Carbohydrate = 198kJ divided by 427kJ = 46%

With 12.4g of carbohydrate in 100g of this food, it is not surprising that this is high in sugar. In fact it represent close to half the energy value!

Now onto that little (or big!) list of Ingredients

The information provided on ingredients is listed by weight, from greatest to the smallest, and on the presence of preservatives and food additives. These are represented by numbers as some of the additive names can be long and may even include letters from the Greek alphabet!

A handy tool I use is a card in my purse that outlines a list of Additives to Avoid. Every time I ordered my cocao wafers from Changing Habits to make my delicious homemade chocolates, they include a nifty little card listing the colours, preservatives, antioxidants and flavour enhancers to avoid. It’s quick and easy to whip out, check down the list and make the decision to go with it or go without it.

As I said, this mathematical calculation and list of “ADDITIVES TO AVOID" is not to confuse you or add an extra hour on the shopping. It’s a take home tool to know your protein, fat and carbohydrate guidelines and for you to keep an eye on the grams. A quick guideline summary and more information from our National Health and Medical Research Council can be found here It tells you the maximum number of grams to look out for to keep you healthy. The Australian Foods Standard is also a great resource.

I also like to buy Australian where I can – packaged or fresh. The Australian Government did a survey with the population to decide what logo would be clear and attract attention when looking at products and where they came from. In Australia, we have products that are Australian grown and made, however we also have products that are grown here but not made here. This is where the consumer have been deceived in the past when we saw the green and gold triangle logo which “Australian Made” on it.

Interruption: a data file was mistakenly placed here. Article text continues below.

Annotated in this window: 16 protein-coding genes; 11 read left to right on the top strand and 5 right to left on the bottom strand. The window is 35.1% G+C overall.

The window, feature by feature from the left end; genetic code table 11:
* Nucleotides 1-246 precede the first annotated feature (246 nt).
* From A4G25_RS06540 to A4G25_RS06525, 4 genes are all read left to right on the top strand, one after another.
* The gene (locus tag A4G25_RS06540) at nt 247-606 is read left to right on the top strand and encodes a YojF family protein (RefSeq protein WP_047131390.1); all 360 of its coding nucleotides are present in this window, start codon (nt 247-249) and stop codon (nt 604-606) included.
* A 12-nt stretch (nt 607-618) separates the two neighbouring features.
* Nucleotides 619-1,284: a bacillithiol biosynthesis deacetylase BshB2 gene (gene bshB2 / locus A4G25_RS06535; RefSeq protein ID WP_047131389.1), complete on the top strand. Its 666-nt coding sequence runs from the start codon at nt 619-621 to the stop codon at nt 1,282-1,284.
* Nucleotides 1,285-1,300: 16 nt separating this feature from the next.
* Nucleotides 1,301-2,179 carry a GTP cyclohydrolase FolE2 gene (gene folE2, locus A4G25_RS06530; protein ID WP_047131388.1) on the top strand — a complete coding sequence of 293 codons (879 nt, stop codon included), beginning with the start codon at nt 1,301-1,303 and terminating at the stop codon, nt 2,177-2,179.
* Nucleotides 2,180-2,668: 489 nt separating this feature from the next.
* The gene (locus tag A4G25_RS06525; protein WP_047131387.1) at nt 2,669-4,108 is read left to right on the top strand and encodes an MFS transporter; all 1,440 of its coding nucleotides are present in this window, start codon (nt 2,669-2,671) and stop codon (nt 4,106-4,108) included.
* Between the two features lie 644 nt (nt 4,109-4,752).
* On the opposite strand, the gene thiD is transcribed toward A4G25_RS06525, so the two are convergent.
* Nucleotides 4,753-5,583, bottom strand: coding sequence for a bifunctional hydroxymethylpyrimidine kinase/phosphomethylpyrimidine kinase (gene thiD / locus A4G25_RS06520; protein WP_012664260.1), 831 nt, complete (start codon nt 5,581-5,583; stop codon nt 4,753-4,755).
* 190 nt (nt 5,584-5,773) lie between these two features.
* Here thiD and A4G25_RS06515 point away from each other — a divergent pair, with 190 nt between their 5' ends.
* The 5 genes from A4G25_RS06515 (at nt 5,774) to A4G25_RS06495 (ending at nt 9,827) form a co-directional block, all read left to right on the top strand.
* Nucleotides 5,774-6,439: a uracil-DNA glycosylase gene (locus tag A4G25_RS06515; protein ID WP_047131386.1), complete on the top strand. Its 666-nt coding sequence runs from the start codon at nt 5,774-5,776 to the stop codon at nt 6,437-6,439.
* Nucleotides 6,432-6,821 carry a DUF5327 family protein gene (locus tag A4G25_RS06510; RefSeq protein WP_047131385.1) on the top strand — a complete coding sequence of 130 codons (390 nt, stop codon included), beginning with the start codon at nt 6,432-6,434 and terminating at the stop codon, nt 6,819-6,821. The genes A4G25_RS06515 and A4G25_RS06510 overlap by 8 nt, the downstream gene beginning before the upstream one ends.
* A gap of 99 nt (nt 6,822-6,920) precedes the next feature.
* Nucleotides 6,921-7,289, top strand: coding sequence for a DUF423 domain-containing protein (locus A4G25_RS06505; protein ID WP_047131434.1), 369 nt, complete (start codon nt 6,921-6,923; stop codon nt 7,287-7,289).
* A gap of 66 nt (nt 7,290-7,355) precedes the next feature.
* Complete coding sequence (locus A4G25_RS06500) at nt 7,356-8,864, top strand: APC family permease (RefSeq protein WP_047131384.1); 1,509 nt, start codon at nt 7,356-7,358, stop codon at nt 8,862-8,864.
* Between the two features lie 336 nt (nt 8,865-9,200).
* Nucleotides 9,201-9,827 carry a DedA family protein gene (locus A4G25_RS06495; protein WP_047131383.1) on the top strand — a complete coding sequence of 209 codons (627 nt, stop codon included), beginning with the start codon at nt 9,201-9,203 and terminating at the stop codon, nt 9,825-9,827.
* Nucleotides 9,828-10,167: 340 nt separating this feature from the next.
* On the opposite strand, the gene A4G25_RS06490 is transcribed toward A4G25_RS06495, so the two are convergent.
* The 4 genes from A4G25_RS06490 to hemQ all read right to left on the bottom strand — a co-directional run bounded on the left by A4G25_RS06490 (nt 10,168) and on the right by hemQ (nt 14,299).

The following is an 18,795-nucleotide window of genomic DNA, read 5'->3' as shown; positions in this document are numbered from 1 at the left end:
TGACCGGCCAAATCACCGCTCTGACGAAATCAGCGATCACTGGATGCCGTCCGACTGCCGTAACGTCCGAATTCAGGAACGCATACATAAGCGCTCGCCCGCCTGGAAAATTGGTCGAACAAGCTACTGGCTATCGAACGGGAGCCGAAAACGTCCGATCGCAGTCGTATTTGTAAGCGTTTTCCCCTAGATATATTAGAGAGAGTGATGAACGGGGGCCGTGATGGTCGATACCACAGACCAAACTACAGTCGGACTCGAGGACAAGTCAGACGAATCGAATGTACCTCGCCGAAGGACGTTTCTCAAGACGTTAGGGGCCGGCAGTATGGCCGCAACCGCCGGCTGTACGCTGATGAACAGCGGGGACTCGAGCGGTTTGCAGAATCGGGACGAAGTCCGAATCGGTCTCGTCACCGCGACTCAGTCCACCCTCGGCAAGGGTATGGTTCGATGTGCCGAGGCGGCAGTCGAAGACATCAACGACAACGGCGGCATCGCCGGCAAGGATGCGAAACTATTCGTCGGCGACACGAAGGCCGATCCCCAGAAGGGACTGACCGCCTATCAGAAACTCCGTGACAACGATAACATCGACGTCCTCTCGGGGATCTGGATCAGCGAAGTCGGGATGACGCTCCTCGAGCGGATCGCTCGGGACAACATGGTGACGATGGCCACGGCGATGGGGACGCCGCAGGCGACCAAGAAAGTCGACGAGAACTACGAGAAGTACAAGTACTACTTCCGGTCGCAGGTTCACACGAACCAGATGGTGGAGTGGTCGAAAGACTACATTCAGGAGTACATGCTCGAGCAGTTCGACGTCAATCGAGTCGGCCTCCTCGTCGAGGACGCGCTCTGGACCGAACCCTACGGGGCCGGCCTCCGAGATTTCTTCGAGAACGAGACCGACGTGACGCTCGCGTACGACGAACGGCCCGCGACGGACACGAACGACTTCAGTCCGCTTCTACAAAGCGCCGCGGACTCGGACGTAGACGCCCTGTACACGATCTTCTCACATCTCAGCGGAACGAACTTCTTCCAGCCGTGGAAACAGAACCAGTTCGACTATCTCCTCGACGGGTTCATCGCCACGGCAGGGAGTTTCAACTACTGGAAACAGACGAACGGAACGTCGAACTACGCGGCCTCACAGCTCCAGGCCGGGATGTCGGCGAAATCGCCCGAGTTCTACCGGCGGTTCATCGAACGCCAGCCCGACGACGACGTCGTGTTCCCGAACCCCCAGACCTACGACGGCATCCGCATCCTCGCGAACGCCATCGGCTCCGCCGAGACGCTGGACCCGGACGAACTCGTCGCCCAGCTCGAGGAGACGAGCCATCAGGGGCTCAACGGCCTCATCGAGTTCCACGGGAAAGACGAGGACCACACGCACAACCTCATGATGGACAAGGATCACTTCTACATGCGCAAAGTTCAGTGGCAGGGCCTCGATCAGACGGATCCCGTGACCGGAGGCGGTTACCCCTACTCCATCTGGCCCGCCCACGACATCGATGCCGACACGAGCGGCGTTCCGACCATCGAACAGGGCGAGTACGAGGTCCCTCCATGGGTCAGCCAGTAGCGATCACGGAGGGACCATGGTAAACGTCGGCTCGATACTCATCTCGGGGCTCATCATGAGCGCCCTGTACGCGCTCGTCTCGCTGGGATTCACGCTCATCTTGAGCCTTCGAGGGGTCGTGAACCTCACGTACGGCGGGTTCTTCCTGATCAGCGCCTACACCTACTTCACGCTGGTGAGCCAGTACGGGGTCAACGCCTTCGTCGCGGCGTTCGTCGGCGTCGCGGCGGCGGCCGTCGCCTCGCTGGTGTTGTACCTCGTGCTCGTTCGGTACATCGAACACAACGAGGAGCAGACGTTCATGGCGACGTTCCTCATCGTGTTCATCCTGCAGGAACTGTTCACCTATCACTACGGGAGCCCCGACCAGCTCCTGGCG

If there is no logo, have a look at the bar code. Why?

There are no food inspection regulations of foods grown or processed in China, Vietnam, Hong Kong or Thailand. The first 2-3 digits of a barcode is the country code where the product was made. Example: all barcodes that start with 690; 691 through to 699 are all made in China, 471 is made in Taiwan – 2 of a handful of Asian countries that do not have any food inspection regulations. Vietnam, Hong Kong and Thailand are also in this category of countries. When you are shopping next time, take a peek at the bar code – it’s not just for pricing. Remember, the Australian barcode prefix is 93.

00 ~ 13 USA and CANADA 30 ~ 37 FRANCE 40 ~ 44 GERMANY 49 JAPAN


Next time you drop into the shops, take a little extra time to check out a few products you pick up and see where they come from. After all, it is our health and body that we need to 'feed' so we should take time to look at where that food comes from.

Stay Active in the Season you are in.

Tara xx